Secret Splitting

The dealer computes a random shared secret \(S\) and splits it into encrypted shares \(Y_i\) for each user \(i\). The dealer also shows that those encrypted shares are consistent by producing a non-interactive zero-knowledge proof of knowledge.

To achieve this, the dealer carries out the following steps:

  • Define how many shares are required to reconstruct the secret: \(t \in [1,n]\).
    This is also known as the size of the qualified subset of users.
  • Choose random coefficients to form two polynomials:

    • \(f_0(i) = \sum\limits_{j=0}^{t-1} {\alpha_{j}}_0 \cdot i^j,~ {\alpha_{j}}_0 \in_R Z_q\)

    • \(f_1(i) = \sum\limits_{j=0}^{t-1} {\alpha_{j}}_1 \cdot i^j,~ {\alpha_{j}}_1 \in_R Z_q\)

  • Compute the shared secret:
    \(S = G_0^{f_0(0)} G_1^{f_1(0)} = G_0^{{\alpha_0}_0} G_1^{{\alpha_0}_1}\).
  • Compute commitments for the coefficients:
    \(C_j = g_0^{{\alpha_j}_0} g_1^{{\alpha_j}_1},~ j \in [0,t)\).
  • For each user \(i\), compute:

    • Random values for commitments:
      \({k_i}_0, {k_i}_1 \in_R Z_q\)
    • Encrypted share:
      \(Y_i = {y_i}_0^{f_0(i)} {y_i}_1^{f_1(i)}\)
    • Random commitment for \(Y_i\):
      \(Y'_i = {y_i}_0^{{k_i}_0} {y_i}_1^{{k_i}_1}\)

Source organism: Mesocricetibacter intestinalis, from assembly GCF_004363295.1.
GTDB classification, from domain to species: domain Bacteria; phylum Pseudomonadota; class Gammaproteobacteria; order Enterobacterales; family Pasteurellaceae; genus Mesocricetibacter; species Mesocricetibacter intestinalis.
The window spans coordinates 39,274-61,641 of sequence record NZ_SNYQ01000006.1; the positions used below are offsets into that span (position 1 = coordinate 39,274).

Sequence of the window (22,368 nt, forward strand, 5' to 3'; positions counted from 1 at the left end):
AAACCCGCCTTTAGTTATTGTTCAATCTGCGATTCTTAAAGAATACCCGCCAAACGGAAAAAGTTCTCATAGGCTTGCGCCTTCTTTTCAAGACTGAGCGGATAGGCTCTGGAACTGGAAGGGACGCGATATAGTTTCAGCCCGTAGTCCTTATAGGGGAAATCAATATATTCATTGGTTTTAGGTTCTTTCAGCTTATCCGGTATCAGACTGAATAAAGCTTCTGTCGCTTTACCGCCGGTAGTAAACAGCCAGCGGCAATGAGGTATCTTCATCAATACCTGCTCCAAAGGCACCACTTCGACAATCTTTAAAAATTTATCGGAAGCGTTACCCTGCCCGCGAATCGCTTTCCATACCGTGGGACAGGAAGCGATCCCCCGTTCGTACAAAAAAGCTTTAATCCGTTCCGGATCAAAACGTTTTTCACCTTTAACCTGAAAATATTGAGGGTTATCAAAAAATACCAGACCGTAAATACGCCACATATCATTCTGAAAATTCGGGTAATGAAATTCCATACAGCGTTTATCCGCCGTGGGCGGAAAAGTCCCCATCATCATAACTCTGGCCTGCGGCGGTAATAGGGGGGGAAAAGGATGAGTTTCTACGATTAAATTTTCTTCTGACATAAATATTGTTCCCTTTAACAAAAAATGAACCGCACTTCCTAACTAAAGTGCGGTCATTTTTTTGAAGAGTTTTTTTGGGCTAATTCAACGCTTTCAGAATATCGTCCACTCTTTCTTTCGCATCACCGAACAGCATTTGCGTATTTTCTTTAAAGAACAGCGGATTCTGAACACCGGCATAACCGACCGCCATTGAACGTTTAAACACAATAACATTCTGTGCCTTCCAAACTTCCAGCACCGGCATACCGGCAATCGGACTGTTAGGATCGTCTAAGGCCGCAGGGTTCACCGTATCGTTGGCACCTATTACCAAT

• Share with alternative generators:
      \(X_i = g_0^{f_0(i)} g_1^{f_1(i)}\)
    • Random commitment for \(X_i\):
      \(X'_i = g_0^{{k_i}_0} g_1^{{k_i}_1}\)
  • Compute the challenge for the zero knowledge proof using a cryptographic hash function \(c = H(G, g_0, g_1, G_0, G_1, C_j, y_i, Y_i, Y'_i, X_i, X'_i)\) with \(j \in [0,t)\) and for all users \(i\).

    How those values are serialised into an input for the hash function is not important as long as it is deterministic and impossible to generate the same serialisation for different values. The output of the hash function needs to be a non-negative integer. This can be achieved e.g. by using sha2_256 and treating the 256 bit output as an integer.

  • Compute the response for the zero knowledge proof for each user \(i\):

    • \({s_i}_0 = {k_i}_0 + c f_0(i)\)

    • \({s_i}_1 = {k_i}_1 + c f_1(i)\)

This proves knowledge of the values \(f_0(i)\) and \(f_1(i)\) that were used to calculate \(X_i, Y_i\).

The dealer then publishes the values \(t, c, C_j, Y_i, {s_i}_0, {s_i}_1\).

The shared secret \(S\) can be used to encrypt some payload, e.g. by computing a hash over it and using it as the key for some symmetric encryption function like AES-GCM. It must then be discarded.

The polynomials \(f_{0,1}\) and the random values \({k_i}_{0,1}\) are secret and must be discarded.

The values \(Y'_i, X_i, X'_i\) could be made public, but other parties can recompute them. So they are discarded too.

Verification

To verify that the public values generated by the splitting operation are consistent, the following steps are carried out:

  • For each user \(i\), compute:

    • \(Y_i' = {y_i}_0^{{s_i}_0} {y_i}_1^{{s_i}_1} Y_i^{-c}\)

    • \(X_i = \prod\limits_{j=0}^{t-1} C_j^{(i^j)}\)

    • \(X_i' = g_0^{{s_i}_0} g_1^{{s_i}_1} X_i^{-c}\)

  • Compute the challenge for the zero knowledge proof using a cryptographic hash function \(c' = H(G, g_0, g_1, G_0, G_1, C_j, y_i, Y_i, Y'_i, X_i, X'_i)\) with \(j \in [0,t)\) and for all users \(i\).

  • Verify that \(c = c'\)